It Continues

September 17, 2008 at 4:55 pm (Banking Crisis)

Despite the ridiculous recent rebound of the dollar (coordinated by central banks in Europe, US, and Japan), which caused everyone to sigh with relief because “The US is going to recover from recession sooner,” it seems there is just too much rot in the system to magically wave away.

While it’s ultimately good the Federal Reserve didn’t bail out Lehman Brothers, they should have refused to bail out Bear Stearns, Fanny Mae, Freddy Mac, and AIG.  Yes, I know none of the above were called bailouts — they were called “conservatorships” and “guarantees” and other nonsense, but they all required billions of dollars of taxpayer funds, and will require more in the future.  Now the FDIC is tapped, and that will require more taxpayer funds too.

The argument for bailing all these places out was that it would be “too destructive to let them fail.”  In other words, they have made a killing over the past several years overextending their leverage and making risky bets, and their investors have pocketed that money, but now that their bets have failed, their destruction wouldn’t just destroy them, it would destroy TONS of the greedy investors who overextended themselves.  And it’s okay if some rich people lose money, but not tons, because… well, what would we do without all those rich people?  Therefore, the taxpayer needs to cover their losses.  A fitting phrase is, “privatizing the gains and socializing the losses.”  And when the FDIC taxpayer funds aren’t enough, they’ll have to raise taxes to get more, or at least increase our national debt, and have the next generation(s) foot the bill.  Jim Rogers was correct when he called the recent actions “socialism for the rich.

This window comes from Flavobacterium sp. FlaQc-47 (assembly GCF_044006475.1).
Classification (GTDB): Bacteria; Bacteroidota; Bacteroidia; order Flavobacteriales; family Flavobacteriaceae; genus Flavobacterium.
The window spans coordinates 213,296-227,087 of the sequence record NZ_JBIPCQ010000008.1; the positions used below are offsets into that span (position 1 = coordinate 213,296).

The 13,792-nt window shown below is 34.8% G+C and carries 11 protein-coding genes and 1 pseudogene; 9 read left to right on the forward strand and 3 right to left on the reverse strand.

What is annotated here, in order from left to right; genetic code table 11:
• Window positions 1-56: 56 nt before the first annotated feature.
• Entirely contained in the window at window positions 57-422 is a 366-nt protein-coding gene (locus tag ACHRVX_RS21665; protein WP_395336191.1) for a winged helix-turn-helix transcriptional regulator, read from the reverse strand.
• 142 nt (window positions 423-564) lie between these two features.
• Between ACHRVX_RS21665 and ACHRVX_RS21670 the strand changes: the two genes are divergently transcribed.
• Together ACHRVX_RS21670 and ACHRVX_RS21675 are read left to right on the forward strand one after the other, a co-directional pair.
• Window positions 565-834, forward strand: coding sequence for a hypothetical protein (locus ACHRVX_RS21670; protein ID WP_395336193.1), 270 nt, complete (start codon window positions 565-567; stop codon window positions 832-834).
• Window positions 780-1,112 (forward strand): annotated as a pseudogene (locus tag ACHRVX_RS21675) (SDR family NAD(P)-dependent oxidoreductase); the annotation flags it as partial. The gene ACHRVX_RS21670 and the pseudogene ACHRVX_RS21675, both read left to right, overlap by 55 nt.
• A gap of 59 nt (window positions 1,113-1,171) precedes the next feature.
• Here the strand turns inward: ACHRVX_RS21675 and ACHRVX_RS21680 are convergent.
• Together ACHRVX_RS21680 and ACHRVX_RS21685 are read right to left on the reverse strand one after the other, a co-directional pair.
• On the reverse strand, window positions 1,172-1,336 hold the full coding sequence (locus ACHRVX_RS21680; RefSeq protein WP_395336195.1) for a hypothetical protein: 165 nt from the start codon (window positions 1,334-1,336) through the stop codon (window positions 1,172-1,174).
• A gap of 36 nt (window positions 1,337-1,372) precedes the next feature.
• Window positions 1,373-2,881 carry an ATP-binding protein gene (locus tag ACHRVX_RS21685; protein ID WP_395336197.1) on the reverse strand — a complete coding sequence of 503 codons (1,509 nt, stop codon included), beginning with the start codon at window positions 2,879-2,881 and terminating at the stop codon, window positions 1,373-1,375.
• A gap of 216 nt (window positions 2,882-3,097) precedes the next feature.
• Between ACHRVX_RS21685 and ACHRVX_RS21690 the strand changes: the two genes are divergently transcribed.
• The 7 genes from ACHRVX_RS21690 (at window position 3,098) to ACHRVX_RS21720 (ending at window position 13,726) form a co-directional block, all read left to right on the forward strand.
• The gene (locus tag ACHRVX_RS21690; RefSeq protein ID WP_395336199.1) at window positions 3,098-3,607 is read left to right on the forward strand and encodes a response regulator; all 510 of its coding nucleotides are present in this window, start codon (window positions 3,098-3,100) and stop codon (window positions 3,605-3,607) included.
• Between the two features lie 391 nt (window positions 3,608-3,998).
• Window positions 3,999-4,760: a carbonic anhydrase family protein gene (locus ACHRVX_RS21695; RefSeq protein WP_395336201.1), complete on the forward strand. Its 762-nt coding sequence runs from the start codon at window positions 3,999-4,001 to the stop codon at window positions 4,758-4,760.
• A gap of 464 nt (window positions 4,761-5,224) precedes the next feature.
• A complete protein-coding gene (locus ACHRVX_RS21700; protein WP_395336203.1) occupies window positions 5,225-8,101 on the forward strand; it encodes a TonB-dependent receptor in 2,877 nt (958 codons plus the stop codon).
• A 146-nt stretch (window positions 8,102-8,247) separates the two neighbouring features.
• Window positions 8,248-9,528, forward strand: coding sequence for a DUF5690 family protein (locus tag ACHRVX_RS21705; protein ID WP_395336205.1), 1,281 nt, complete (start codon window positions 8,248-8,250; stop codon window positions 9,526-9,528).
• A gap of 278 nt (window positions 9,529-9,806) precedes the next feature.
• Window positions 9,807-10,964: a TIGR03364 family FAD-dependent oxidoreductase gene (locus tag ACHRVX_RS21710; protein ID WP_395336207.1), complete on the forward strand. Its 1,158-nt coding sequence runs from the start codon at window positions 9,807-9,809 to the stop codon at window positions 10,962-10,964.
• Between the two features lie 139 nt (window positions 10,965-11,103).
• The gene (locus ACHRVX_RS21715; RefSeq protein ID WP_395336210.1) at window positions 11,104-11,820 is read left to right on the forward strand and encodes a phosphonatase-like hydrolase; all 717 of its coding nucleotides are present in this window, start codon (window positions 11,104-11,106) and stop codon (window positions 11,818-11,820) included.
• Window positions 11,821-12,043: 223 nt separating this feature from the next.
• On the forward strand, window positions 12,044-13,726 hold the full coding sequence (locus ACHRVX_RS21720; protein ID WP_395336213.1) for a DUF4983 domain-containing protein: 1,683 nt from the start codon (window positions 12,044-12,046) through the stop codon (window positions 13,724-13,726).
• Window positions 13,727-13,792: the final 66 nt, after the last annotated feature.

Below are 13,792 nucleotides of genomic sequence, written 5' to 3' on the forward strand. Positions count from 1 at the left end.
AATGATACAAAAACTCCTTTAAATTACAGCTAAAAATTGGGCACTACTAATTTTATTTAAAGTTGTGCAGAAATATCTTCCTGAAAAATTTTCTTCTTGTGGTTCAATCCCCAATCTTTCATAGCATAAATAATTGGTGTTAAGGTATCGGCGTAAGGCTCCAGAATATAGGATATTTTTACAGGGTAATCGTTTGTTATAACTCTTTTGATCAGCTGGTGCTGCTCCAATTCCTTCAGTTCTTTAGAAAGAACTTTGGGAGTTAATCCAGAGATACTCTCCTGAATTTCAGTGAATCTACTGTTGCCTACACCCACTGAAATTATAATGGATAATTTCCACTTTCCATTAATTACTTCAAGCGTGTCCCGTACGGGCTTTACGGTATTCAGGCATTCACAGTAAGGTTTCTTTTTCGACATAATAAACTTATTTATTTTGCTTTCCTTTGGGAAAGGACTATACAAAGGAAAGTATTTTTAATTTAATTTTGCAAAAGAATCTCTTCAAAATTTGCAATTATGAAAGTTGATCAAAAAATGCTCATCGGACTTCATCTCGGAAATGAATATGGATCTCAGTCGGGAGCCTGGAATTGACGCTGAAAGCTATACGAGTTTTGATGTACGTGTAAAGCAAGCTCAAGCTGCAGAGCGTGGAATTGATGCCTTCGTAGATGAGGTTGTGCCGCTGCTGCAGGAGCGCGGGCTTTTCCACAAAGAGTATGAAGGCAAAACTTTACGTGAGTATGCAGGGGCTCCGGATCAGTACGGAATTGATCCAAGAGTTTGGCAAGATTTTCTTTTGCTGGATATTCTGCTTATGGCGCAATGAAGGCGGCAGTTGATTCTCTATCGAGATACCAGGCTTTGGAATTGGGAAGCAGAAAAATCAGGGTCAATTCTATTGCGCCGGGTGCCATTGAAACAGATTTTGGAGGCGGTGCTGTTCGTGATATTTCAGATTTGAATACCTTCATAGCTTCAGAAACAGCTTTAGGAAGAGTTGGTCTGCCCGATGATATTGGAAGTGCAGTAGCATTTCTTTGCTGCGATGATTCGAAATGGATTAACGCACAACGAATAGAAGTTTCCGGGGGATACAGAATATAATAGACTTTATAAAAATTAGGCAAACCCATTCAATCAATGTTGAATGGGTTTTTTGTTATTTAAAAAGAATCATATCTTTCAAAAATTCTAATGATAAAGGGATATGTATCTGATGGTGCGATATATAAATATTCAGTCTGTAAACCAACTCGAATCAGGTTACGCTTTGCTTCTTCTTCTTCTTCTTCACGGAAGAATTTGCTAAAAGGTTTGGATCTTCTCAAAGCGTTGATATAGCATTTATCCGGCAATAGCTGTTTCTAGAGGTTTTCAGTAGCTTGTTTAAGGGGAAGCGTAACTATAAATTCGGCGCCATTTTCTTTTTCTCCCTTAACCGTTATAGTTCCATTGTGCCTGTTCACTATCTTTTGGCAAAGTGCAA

Why not take back the profits and packages from the directors or investors of these failed companies to pay their debts?  Why not let them go into bankruptcy?  That would be fair.  If you or I make a bad investment, we owe the government and we don’t get bailed out.  We have to declare bankruptcy.  Only the rich people; the people with the advantages, the ones who don’t need the money to eat — only they get bailed out.  And who funds the bailout?  Those of us who do have to worry about having enough money to eat.  Sad.  And utterly unfair.

Well, we saw this coming.  And there is nothing we peasants could have done.  There is always gold and silver, but, as recent events have proven, those aren’t a sure bet.  Maybe it’s simply due to the effects of destruction of credit and therefore deflation.  Maybe it’s due to the fact that when a bunch of investment banks get free (lower than market interest) loans from the Fed, they can simply short gold and silver (selling gold and silver you don’t physically have, promising to buy an equal amount at some distant point in the future, driving the price down) instead of using that money to loan each other. In fact, you can actually sell more gold and silver than even exists.  Funny the magic of Wall Street.  Either way, there is no simple answer.  I think the article today that summed up the situation best is this one.  Exerpt below:

“”So now the U.S. Treasury is bailing out AIG with conservatorship and an $80 billion allowance for their newest member of the dysfunctional family. What’s next? Oh, I already know, the Big 3 have asked for a gov’t check, and before you know it, Disneyland will be asking for an allowance from the gov’t!”

What next?  It’s anyone’s guess.  Other countries are having it worse than us.  Russia’s stock market collapsed yesterday.  Each new day will likely bring surprising events.  These are the times for appreciating what you still have.

Today’s article of doom: having to face the unreal possibility of losing your bank deposits.


1 Comment

  1. rain dogs said,

    aahh living under the rule of thieves.

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